FIG. 9 is a perspective view of a method for abrading a tooth surface, and FIG. 10 is a crossectional view of a third preferred embodiment of the device of the present invention. In this embodiment the nozzle 315 of a hand-held air-abrasive dental apparatus 316 is slidingly inserted into an inlet 306. The end of a ergonomically curved confinement chamber 308 is attached to a clamp 318 located on the shaft of the dental apparatus 316 to secure it in place. Abrasive material is expelled from the nozzle and contacts the surface of a tooth 320 through an outlet 304. Abrasive material then is collected into the collecting chamber 302 and forced by the gas pressures created by the nozzle of the dental apparatus 316 into the confinement chamber 308 through a transition opening 314. The confinement chamber 308 comprises a flexible porous material, such as paper or polymer mesh and also comprises the filtering means 308. Abrasive material is contained in the containment chamber 308 while gas or air can escape via the filtering means 310. A support wall frame 312 extends from the collecting chamber 302 to the confinement chamber for increased support of the flexible confinement chamber 308.

The dimensions of these preferred embodiments will also depend on the application, but will be such as to minimize obstruction while maximizing ease of use. Similarly, the materials will vary depending on the application. Such applications include non-dental applications and may also require different materials of manufacture for the various embodiments.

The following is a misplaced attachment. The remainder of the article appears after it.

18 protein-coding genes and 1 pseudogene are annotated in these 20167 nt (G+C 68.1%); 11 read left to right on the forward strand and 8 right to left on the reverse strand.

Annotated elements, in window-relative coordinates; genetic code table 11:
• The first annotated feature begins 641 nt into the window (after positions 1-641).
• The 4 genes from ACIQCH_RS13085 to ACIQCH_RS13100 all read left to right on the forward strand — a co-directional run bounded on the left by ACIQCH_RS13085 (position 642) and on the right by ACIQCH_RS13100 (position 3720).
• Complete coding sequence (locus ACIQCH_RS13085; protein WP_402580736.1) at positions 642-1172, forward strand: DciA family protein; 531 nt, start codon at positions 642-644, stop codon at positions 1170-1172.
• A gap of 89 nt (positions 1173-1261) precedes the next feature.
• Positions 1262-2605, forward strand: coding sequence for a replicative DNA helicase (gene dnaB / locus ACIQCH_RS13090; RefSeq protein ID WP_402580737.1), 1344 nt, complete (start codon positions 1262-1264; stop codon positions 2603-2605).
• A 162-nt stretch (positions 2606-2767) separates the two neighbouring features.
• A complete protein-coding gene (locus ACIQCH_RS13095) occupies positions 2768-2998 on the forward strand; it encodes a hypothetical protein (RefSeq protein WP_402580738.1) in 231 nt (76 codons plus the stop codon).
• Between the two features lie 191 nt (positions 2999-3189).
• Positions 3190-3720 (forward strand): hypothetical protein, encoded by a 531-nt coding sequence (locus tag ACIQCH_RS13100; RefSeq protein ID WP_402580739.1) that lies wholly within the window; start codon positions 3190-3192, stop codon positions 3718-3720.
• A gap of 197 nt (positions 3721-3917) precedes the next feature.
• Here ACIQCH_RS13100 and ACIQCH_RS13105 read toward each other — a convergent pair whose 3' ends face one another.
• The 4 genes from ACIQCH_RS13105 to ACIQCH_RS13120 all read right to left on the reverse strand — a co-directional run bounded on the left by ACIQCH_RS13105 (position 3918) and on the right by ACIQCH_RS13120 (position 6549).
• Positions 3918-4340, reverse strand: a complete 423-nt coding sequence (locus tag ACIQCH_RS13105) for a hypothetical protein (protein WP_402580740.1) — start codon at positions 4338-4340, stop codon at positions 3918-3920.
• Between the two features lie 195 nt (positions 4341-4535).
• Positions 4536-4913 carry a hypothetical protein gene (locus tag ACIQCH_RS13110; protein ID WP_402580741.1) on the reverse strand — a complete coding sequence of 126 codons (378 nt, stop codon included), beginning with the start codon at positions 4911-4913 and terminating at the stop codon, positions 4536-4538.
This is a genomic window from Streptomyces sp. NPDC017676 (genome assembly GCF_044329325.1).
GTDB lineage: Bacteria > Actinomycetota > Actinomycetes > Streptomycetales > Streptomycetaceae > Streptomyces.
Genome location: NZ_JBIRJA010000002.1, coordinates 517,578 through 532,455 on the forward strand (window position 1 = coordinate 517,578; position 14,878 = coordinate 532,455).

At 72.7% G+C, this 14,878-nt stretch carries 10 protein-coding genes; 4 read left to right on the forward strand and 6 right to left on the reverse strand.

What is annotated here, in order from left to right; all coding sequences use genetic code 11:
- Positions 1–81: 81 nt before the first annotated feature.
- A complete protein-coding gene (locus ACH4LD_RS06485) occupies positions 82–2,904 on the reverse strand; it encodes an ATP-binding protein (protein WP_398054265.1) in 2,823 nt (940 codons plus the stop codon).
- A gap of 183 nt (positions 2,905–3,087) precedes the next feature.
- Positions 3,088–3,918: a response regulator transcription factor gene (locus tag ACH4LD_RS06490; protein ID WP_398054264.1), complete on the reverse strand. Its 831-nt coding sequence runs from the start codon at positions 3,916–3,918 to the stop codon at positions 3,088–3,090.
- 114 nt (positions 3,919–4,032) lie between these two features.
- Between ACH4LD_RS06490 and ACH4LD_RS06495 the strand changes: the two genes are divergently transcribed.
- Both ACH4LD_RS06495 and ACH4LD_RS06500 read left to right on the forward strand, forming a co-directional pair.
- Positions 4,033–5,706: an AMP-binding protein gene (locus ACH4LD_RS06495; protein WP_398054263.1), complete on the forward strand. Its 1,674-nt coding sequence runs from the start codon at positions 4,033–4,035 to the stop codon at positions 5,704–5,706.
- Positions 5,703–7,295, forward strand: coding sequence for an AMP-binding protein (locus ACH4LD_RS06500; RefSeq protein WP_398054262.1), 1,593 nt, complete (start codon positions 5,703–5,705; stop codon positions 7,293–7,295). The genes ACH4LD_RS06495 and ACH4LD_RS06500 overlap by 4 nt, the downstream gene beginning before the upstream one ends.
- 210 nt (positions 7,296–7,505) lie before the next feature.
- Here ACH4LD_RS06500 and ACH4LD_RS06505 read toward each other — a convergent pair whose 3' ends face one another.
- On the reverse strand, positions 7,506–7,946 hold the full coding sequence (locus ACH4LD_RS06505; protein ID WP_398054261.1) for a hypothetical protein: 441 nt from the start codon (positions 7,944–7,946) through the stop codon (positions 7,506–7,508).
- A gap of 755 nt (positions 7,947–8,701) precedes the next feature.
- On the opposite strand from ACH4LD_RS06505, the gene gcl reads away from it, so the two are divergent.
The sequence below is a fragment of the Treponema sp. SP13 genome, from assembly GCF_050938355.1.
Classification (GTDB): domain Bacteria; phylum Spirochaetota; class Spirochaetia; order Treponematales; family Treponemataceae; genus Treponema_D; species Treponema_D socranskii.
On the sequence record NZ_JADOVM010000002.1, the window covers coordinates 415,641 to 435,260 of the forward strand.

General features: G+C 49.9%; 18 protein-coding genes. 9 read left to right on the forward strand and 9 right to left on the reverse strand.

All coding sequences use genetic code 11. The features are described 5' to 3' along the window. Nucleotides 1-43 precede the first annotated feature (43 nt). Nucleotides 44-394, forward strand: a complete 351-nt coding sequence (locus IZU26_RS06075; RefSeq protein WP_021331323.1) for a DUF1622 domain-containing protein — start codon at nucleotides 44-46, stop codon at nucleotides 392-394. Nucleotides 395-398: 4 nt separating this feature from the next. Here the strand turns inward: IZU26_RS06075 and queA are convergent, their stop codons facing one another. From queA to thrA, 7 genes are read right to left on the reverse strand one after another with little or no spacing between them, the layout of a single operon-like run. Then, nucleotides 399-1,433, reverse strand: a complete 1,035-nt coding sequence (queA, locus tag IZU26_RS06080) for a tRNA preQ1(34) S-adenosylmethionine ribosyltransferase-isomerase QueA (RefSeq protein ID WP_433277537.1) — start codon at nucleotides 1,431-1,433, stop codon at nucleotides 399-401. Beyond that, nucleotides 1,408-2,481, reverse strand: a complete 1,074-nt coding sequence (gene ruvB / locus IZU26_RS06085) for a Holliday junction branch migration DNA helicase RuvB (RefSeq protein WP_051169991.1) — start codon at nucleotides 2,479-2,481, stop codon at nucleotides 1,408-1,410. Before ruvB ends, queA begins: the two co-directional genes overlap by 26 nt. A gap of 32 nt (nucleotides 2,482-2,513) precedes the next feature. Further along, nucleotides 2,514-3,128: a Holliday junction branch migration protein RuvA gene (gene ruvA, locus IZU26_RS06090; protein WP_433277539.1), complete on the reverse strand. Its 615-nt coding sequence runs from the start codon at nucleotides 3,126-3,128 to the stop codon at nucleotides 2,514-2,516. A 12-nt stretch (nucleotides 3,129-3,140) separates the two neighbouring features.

Having completed the description of the apparatus in both its broad aspects and preferred embodiments, one of ordinary skill in the art may identify other aspects and embodiments of the invention that would be apparent and obvious to one upon reading the specification. Such aspects of the invention are meant to be included within the scope of this disclosure and claims.

Patent Citations
Cited PatentFiling datePublication dateApplicantTitle
US4286950 *Mar 24, 1980Sep 1, 1981Hawk Gene RCover for dental handpiece bur
US4611992 *Nov 2, 1984Sep 16, 1986Oddvin LokkenSpray guard for dental tool
US4850868 *Jul 13, 1987Jul 25, 1989Dentsply Research & Development Corp.Spray shield
US5122153 *Mar 22, 1990Jun 16, 1992Harrel Stephen KTissue removing instrument and method
US5197876 *Apr 10, 1992Mar 30, 1993Pamela CostonSplatter guard for air polishing dental device